7 min read
Opinions expressed by Entrepreneur contributors are their own.
One of my favorite aspects of my job is helping founders bring their vision to life and launch their brands. Yes, it’s absolutely exciting to work with a brand when they’re already established, but being in those first meetings developing a go-to-market strategy for a brand that’s so new you can still smell the adhesive on their package just hits different. You can hear the heart of the brand beat with every new headline, and watch the founding team grin from ear to ear with each product shot you present.
But all that excitement tends to get matched with the anxiety of a successful launch. There have been months if not years of research and development, trial and error, and highs and lows that lead up to the moment that everything goes live. Everyone’s standing by waiting to see just how well the brand is received — and if people will actually buy it.
Over the last few years, I’ve learned a thing or two about launching brands and products, helping startups get their legs and well-established brands get to acquisition. And although there are many different strategies to get a brand off the ground, there are some things that I believe are essential to a successful launch.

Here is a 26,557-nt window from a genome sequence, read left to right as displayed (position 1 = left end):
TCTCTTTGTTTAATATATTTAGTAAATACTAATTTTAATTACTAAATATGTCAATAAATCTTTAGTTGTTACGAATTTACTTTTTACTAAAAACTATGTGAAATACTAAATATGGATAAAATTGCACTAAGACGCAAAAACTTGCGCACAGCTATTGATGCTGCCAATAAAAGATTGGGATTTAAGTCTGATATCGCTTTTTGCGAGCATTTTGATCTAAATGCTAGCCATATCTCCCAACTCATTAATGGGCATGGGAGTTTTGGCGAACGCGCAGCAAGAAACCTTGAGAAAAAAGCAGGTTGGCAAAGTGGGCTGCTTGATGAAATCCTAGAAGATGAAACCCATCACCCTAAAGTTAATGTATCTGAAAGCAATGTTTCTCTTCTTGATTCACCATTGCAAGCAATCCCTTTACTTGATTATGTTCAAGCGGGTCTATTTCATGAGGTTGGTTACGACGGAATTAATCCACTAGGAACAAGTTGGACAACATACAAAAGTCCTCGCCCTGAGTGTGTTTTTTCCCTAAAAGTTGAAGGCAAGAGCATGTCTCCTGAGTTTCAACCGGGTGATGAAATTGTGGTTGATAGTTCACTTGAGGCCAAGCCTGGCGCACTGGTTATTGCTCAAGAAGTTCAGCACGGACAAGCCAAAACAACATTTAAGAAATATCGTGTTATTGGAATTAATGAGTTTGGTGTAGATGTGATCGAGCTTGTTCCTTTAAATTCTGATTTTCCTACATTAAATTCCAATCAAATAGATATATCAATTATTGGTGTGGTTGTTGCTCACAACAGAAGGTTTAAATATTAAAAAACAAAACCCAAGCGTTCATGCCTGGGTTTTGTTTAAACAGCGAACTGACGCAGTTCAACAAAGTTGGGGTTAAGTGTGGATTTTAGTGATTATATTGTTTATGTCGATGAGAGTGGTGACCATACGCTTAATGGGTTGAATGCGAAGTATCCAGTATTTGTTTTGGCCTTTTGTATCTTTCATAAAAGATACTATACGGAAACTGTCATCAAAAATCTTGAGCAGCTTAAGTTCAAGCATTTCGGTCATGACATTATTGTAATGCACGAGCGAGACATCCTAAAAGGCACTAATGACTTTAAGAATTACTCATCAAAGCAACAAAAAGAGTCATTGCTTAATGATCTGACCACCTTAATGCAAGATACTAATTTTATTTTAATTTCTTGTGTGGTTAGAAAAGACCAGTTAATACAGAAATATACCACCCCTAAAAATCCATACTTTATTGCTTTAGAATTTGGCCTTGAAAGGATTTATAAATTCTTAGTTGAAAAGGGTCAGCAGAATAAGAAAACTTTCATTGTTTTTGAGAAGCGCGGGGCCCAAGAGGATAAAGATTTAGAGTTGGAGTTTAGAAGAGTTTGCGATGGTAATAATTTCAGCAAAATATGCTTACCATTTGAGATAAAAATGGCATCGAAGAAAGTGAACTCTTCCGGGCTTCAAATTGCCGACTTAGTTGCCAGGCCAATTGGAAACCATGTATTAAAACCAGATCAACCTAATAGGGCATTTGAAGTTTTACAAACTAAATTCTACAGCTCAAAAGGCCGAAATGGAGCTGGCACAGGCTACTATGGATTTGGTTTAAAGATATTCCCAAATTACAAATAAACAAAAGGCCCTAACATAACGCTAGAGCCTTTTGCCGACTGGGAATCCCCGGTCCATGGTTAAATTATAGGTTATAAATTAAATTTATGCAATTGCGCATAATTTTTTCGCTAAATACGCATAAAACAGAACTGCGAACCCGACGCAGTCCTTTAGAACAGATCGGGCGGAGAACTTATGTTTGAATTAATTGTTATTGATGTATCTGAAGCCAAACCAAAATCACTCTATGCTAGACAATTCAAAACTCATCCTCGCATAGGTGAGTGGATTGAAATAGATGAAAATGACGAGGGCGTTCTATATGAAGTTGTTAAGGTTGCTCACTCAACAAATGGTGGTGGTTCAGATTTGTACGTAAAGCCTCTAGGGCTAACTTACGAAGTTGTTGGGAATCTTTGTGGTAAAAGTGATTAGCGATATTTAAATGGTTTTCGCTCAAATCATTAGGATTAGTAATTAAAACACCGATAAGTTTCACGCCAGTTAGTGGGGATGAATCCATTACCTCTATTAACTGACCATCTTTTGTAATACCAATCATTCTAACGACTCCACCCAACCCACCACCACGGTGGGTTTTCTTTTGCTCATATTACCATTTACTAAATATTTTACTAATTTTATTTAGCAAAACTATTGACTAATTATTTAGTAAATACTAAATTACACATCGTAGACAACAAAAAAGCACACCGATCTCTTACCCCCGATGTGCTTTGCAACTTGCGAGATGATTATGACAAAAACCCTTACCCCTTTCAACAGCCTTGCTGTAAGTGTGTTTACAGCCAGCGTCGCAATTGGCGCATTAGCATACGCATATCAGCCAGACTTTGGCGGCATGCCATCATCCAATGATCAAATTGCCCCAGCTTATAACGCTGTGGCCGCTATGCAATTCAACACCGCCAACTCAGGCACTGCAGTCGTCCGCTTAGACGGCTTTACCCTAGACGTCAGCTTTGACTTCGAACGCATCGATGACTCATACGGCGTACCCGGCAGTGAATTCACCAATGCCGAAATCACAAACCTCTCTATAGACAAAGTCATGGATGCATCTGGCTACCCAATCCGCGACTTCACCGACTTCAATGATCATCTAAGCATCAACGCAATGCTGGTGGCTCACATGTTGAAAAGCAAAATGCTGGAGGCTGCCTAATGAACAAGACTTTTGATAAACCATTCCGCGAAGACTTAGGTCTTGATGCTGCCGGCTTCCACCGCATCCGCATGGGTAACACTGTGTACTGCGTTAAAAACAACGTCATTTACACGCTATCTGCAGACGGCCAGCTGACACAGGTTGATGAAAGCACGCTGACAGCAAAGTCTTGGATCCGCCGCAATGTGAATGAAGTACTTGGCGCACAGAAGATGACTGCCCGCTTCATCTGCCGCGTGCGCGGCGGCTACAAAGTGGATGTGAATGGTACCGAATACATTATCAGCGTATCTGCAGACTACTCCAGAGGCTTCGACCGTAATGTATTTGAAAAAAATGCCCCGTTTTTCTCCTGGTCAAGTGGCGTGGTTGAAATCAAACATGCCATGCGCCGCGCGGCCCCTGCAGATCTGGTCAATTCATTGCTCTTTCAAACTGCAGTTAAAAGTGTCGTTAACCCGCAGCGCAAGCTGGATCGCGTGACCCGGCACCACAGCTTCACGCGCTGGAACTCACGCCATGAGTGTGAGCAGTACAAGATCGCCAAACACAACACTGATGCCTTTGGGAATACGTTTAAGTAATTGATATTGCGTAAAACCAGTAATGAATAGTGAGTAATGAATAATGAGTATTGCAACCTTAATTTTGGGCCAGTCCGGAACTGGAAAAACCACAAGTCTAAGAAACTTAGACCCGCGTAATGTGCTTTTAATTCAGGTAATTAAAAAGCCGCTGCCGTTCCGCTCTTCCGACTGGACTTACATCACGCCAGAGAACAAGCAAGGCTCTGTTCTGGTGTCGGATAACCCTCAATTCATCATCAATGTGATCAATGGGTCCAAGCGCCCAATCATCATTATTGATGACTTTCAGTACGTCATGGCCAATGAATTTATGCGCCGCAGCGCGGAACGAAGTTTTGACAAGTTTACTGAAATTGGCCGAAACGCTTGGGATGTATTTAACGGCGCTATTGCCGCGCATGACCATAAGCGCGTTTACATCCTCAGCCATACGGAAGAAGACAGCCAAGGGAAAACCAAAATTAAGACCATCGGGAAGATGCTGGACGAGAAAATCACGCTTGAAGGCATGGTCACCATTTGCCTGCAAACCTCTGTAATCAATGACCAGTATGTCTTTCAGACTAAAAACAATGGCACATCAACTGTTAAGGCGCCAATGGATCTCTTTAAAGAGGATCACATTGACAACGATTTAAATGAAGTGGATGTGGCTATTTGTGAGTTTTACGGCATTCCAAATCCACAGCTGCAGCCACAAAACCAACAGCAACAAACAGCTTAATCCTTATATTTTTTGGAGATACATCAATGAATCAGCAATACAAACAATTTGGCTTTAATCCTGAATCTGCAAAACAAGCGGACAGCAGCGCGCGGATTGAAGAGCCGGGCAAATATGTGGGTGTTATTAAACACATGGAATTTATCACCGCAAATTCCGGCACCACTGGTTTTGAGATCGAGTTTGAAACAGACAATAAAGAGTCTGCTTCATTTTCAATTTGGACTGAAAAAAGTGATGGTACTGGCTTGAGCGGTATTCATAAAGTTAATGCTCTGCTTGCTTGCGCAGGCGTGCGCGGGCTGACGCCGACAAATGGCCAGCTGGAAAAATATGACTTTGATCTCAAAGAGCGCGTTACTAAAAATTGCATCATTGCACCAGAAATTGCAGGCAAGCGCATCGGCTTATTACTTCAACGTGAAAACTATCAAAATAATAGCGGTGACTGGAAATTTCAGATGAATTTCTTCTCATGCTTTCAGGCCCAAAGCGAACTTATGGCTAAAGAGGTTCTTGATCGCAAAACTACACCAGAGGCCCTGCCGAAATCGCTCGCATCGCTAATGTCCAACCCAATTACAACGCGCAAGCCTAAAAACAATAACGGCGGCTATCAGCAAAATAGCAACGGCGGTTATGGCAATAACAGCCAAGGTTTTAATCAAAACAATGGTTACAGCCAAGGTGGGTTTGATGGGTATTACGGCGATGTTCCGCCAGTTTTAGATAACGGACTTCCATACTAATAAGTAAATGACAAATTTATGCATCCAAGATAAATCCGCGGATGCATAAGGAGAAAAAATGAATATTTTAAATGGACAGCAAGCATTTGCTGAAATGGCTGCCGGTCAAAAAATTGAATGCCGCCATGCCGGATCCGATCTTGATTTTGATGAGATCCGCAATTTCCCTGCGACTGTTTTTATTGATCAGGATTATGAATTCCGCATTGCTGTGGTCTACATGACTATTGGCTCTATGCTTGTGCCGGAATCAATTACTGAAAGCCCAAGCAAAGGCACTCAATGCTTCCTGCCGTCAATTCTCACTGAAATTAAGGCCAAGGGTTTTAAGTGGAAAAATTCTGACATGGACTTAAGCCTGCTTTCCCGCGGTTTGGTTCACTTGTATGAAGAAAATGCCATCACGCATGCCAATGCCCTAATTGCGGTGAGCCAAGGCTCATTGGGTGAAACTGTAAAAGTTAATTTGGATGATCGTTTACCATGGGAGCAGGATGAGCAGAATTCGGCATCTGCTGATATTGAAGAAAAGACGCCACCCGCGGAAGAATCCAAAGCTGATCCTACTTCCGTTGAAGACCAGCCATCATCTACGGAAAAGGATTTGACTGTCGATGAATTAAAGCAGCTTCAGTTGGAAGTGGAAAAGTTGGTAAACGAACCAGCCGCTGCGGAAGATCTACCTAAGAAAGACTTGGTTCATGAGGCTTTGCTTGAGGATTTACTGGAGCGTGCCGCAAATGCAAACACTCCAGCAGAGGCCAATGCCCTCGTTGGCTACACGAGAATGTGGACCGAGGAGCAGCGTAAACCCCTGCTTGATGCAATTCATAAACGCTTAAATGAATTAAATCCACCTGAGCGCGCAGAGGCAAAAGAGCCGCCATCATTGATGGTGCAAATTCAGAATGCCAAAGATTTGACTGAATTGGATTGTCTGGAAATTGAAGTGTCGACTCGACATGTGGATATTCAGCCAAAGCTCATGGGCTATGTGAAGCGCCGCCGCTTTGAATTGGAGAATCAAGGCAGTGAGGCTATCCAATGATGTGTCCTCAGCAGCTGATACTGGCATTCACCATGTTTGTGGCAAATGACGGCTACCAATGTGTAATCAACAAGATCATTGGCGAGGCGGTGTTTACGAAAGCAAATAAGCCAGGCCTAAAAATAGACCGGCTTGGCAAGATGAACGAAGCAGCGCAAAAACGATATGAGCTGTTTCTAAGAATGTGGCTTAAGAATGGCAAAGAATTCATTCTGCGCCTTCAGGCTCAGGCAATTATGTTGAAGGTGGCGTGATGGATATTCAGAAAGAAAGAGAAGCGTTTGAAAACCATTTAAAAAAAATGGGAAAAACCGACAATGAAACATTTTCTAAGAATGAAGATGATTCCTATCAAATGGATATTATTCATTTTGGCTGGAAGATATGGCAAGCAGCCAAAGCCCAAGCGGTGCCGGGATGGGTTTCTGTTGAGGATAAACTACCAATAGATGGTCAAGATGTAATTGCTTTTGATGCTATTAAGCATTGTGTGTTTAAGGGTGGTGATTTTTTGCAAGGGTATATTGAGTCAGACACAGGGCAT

Identify your ideal customer
The most successful brands know exactly who they are, what makes them appealing, and most importantly who will care. If you’re thinking your brand is for everyone — and it might be true — your messaging can’t be for everyone. Of course, understanding your target demographic is a foundational strategy, but let’s take that a few steps further. Name your ideal customer, understand their pain point, define which other brands they might be loyal to, and create your messaging specific that person in all of your marketing initiatives. It seems pretty basic, but too often do we see brands that fail to connect with an audience because of copy that doesn’t connect to an individual.
Activate social and collect data
One of our most successful launches was Winged Wellness, a female-focused lifestyle brand. We strategically activated our social campaign 3 months before the projected launch date to begin growing an audience on social channels with our female-empowerment quote cards and lifestyle images (we didn’t actually have the final product yet) and drive traffic to the brand’s landing page. Why were we driving traffic to the site with nothing to sell? So we could start creating custom audience data for social ads later down the road.
Create a pre-launch interest list
Speaking of driving traffic to your website pre-launch, it’s a good idea to start building your email-interest list for a successful launch date. I’d much rather be reminding consumers about a brand the day that I’m ready to sell my products than be introducing the brand. Keep your interest list engaged before your launch by planning a newsletter sequence highlighting your progress, and «alternative» solutions to the problem that your brand will be solving. For example, if you’re launching a skin-care brand, consider sharing content on food that might help someone’s complexion.
Pro-Tip: Consider a pre-order campaign so you can gauge how much inventory you’ll need to have on hand the day of launch.
Prepare your influencer marketing blitz